Though India's airlines are struggling, Boeing and Airbus are vying for a key order in the sales war between the 737 MAX and the A320neo.

Boeing’s first delivery of a 787 Dreamliner outside Japan is finally expected to go ahead soon, following an agreement with Air India on compensation for more than three years of delays.

India’s national flag carrier still faces serious financial and labor trouble at home. Indeed, the entire Indian aviation market is in turmoil, despite healthy projected long-term growth.

And yet, as airlines there jockey for position in an uncertain future, a high-stakes battle for a key Indian order is looming in the bitter sales war between Boeing’s 737 MAX and Airbus’ A320neo.

Air India is bleeding billions of dollars, its pilots are on strike and many of its long-haul routes are suspended.

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Among India’s airlines, only low-cost carrier Indigo is not losing money. Formerly highflying Kingfisher Airlines is near collapse and seeking a foreign buyer to bail it out.

But buoyed by the struggles of its main domestic competitors, one premium Indian airline — Jet Airways — is looking to grow and plans to place a critical order.

In a pending deal for up to 100 single-aisle airliners, Jet Airways is “seriously considering” ordering the neo over the MAX, said Binit Somaia, director for South Asia at the Australia-based Centre for Asia Pacific Aviation (CAPA), citing sources in India.

Since Jet has an all-737 single-aisle fleet, that would be a stunning loss for Boeing.

Jet’s main domestic competition is Indigo, which has ordered 150 Airbus neos with deliveries starting in 2016.

“If (Indigo) is going to be getting neos and achieving 15 percent reduction in operating costs, (Jet) needs to be able to match that,” said Somaia.

With both the neo and the MAX promising similar fuel savings, timing could be crucial, he said.

Boeing’s MAX won’t be available until 2017. But Airbus has built up a backlog of close to 1,300 firm orders for the neo, so sales chief John Leahy would have to juggle delivery slots from other customers to give Jet neos any sooner.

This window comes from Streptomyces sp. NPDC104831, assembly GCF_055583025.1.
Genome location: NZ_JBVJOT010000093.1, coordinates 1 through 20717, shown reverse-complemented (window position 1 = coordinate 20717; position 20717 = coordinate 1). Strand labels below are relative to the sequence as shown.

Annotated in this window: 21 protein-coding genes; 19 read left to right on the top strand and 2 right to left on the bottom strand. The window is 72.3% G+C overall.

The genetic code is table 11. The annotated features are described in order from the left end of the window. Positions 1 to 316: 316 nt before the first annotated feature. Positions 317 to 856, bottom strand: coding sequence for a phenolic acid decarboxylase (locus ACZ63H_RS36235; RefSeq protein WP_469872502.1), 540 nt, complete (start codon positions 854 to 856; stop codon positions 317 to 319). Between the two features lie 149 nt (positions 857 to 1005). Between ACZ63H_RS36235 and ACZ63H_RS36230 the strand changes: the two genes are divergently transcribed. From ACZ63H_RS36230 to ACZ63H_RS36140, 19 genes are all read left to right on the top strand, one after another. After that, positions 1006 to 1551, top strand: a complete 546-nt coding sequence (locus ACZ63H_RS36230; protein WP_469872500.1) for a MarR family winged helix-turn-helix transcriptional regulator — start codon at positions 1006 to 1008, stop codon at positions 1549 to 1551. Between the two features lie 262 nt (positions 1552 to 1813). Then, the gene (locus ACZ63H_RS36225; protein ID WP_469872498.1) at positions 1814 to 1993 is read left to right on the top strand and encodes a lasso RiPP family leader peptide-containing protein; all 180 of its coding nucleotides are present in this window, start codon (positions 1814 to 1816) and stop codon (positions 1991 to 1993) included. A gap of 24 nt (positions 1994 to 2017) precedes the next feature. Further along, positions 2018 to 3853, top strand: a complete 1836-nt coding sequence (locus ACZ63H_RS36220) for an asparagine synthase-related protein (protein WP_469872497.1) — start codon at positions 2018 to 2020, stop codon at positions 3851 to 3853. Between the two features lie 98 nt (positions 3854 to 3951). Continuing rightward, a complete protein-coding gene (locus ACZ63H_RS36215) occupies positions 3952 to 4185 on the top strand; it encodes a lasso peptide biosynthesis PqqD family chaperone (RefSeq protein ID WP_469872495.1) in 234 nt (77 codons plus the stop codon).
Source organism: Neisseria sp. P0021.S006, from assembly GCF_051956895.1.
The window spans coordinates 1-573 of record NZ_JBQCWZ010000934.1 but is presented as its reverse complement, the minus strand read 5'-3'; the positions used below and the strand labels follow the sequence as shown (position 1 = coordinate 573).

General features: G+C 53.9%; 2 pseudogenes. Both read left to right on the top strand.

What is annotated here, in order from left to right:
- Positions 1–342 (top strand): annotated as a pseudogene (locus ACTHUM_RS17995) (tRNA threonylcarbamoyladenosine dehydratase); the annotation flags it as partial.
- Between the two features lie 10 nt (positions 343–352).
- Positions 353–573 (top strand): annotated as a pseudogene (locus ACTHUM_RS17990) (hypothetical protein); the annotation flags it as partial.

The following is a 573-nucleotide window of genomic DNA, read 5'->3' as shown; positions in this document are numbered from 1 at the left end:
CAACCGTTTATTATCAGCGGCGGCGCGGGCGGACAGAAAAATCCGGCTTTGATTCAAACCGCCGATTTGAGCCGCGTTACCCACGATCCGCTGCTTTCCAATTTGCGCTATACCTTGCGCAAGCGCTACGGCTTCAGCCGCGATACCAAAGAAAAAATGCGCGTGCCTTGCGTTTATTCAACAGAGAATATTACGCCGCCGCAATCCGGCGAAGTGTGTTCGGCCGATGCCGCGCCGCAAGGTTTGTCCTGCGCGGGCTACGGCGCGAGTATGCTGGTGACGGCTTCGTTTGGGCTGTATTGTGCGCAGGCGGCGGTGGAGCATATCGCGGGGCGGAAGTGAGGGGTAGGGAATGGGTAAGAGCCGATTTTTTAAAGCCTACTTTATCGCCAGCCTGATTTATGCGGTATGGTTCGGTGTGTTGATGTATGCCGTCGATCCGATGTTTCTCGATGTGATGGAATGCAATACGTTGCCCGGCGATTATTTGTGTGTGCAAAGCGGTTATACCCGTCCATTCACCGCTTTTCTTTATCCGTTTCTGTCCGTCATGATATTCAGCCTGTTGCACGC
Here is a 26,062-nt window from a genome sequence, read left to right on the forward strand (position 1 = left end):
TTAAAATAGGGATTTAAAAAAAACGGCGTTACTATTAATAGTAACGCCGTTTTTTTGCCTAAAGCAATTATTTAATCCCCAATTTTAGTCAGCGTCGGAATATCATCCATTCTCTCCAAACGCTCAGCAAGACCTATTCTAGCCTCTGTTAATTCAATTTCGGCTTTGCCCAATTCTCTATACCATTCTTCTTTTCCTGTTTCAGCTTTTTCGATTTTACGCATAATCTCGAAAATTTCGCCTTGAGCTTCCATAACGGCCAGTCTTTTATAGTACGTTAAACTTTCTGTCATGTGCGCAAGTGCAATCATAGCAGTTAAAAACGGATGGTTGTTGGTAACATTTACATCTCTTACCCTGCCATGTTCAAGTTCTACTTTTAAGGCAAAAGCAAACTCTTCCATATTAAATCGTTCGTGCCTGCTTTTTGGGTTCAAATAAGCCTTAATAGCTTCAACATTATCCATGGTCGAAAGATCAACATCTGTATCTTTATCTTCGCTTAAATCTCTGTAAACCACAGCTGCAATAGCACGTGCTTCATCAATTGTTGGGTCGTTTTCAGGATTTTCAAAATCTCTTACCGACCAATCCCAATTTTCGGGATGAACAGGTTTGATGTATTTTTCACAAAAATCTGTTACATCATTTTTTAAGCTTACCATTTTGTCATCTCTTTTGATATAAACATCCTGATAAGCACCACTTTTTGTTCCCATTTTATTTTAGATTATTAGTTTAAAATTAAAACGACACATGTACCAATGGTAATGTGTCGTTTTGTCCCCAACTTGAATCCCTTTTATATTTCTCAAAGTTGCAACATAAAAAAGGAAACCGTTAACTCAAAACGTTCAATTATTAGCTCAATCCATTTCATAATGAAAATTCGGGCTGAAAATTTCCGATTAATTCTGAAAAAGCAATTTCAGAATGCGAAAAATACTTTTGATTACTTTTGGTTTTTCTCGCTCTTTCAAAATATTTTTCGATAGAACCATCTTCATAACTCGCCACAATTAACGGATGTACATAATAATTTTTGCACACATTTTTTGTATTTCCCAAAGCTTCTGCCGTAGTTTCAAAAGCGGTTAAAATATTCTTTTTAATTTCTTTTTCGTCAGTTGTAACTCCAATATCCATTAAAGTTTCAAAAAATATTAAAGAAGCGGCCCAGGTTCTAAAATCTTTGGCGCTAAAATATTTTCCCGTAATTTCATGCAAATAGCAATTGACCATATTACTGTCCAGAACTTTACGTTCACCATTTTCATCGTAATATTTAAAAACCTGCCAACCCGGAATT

The order, expected to be finalized in the months ahead, almost certainly will come down to price, as Boeing seeks to hold onto its customer and Airbus fights for clear supremacy in the single-aisle market.

“Cost is going to be the overriding factor in this decision,” said Somaia.

A market transformed

The sales battle comes amid a rapid transformation of aviation in India, led by the low-cost carriers, of which Indigo is the most successful.

As recently as five years ago, airplanes were used only by the Indian business and ruling elites, and featured premium service and expensive tickets.

Indigo initially attracted cost-conscious travelers then successfully wooed business travelers with its offering of new aircraft, reliable on-time performance, low fares and good, no-frills service.

Though Jet was founded as a premium airline, it’s been forced to shift with society and now has its own low-cost subsidiary, JetKonnect.

Jet lost $58 million in the latest quarter, hampered by a crippling tax on jet fuel that adds about 50 percent to the cost for all Indian airlines.

Yet CAPA’s report said the intense troubles at Air India and Kingfisher offer Jet a chance to recover profitability and win market share.

Troubled merger

Air India’s botched merger in 2007 with Indian Airlines led directly to its latest trouble: a protracted pilots strike.

Pilots from the legacy Air India unit are demanding that only they, not the former Indian Airlines pilots, should get to fly the 787.

With many of its international routes closed, Air India chose to stall the first 787 deliveries and to use that as leverage to haggle with Boeing over compensation.

But the airline’s problems go deeper than the latest labor dispute. Vastly overstaffed, Air India has been bleeding money, losing $3.8 billion in the last three years. CAPA estimates it will lose $1.3 billion more in the current financial year.

Political paralysis in India is hampering any restructuring of the national airline. Continued labor strife is likely in the months ahead, and Somaia said a temporary government shutdown of the airline is possible.

As for Kingfisher, the airline founded by beer magnate and Indian playboy Vijay Mallya, it has grounded many of its planes as it struggles to pay off debt.

The only potential lifeline is a change in government regulations that would allow a foreign carrier — perhaps one of the big Gulf airlines: Emirates, Etihad or Qatar Airways — to buy it.

Meanwhile, Air India and Kingfisher passengers are flocking to other airlines.

“Jet Airways has been, and will continue to be, the largest beneficiary,” said a recent CAPA report.

Other likely winners include SpiceJet, a low-cost carrier that flies Boeing 737s, and GoAir, a low-cost carrier that has ordered 72 Airbus A320 neos.

Somaia said CAPA still projects phenomenal growth in Indian airline traffic because of the country’s rapid economic expansion. By 2017 or 2018, India should be the world’s third largest aviation market, after the U.S. and China, he said.

Last year, Boeing projected sustained double-digit growth in the Indian economy, creating a $150 billion market for 1,320 new passenger airplanes over the next 20 years.

But before then, a shakeout in the country’s airline industry seems imminent. Jet is positioning itself to be among the winners.

Its pending single-aisle order may determine whether Boeing maintains at least a half-slice of the growth ahead in India.

Dominic Gates: 206-464-2963 or